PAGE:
In one scene, Maya, in the black mesh top and who is originally from Israel, says, "silent of the lamb," referring to the awkward silence at the office. When no one understands what she means, she repeats, in the same tone, "The silent of the lamb."
Davina goes to Burning Man instead of a charity event and then tries to explain Burning Man to Chrishell.
They all have very good spray tans.
Everyone owns Chihuahuas.
Taye Diggs looks at a house and is credited as the guy from Netflix's Set It Up, which is blatant promo.
They're fighting to sell a $40 million house and two of the women bring men who definitely can't afford it out for a look. Everyone pretends like it's a possibility that they could buy the home.
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Christine brags about how easy it was to get her real estate license. According to her, you go to the doctor, get a lot of Adderall, you study for "like three months," then take the test. Easy.
The owner of the dog-walking app WAG buys a house and does not smile once during the process.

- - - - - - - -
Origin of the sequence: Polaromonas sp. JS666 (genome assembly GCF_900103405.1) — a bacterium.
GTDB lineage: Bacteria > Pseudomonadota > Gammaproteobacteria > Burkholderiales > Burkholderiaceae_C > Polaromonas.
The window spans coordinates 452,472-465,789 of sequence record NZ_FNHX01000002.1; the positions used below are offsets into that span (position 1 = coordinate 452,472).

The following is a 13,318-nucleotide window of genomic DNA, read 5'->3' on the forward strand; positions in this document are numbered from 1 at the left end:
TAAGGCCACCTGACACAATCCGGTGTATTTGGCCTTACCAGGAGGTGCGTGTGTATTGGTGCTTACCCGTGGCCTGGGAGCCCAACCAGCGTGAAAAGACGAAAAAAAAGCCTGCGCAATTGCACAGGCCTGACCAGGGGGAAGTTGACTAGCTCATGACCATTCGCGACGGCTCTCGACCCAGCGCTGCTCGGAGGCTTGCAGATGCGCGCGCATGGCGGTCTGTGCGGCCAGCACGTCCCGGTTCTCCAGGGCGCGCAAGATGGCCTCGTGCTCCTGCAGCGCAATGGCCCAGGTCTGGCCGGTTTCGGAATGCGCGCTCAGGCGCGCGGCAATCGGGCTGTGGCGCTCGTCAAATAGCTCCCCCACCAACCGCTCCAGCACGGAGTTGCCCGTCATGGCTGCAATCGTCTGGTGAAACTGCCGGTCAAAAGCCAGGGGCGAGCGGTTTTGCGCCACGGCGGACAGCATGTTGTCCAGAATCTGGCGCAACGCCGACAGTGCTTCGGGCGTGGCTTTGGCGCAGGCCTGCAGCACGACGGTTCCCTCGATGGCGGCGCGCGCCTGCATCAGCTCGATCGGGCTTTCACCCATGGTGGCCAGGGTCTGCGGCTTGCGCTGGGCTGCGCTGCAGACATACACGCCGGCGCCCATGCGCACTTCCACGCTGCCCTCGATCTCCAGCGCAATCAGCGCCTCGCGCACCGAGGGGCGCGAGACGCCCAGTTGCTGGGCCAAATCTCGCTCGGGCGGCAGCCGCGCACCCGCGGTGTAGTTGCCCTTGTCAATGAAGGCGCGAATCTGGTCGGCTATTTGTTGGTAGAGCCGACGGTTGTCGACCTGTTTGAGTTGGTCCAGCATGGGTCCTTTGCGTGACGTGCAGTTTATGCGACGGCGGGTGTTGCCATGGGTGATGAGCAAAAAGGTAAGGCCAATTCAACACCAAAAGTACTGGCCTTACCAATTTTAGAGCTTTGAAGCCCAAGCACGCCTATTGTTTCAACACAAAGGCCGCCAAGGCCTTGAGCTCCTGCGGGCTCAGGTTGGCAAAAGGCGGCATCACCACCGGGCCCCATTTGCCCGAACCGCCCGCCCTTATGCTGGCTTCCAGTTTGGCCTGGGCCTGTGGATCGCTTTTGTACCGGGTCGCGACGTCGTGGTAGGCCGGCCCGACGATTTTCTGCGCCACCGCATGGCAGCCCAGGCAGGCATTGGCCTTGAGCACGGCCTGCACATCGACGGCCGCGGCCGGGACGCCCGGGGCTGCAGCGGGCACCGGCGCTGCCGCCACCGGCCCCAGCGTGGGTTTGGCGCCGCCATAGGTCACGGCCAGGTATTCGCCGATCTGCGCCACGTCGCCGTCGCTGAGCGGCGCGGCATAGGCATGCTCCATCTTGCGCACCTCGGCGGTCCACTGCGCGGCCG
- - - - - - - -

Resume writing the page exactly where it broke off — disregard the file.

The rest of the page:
Chrishell drags an ex-boyfriend who turns out to be Glee's Matthew Morrison.
Mary gets engaged and the women are flabbergasted that her ring is made up of "moissanite" and not a real diamond.
Just the amount of awkward silences, in general.
I also have a few unanswered questions after season 1:
1. How does the rest of the staff of OG feel about the series (you can see the rest of the agents on the website)? Were the guys even asked to be on it? Is it embarrassing for them? Were they not allowed to come to the office during filming?
2. Does Mary's adult son really like Romain?
3. Why does Christine think that being 5'8" is absurdly tall?
4. Are they good at their jobs? (According to this article, no.)
5. Is Heather still dating her hockey player boyfriend?
6. Will Brett or Jason ever settle down?
7. Has anyone actually put an offer on the $40 million dollar house?
Selling Sunset is streaming now on Netflix.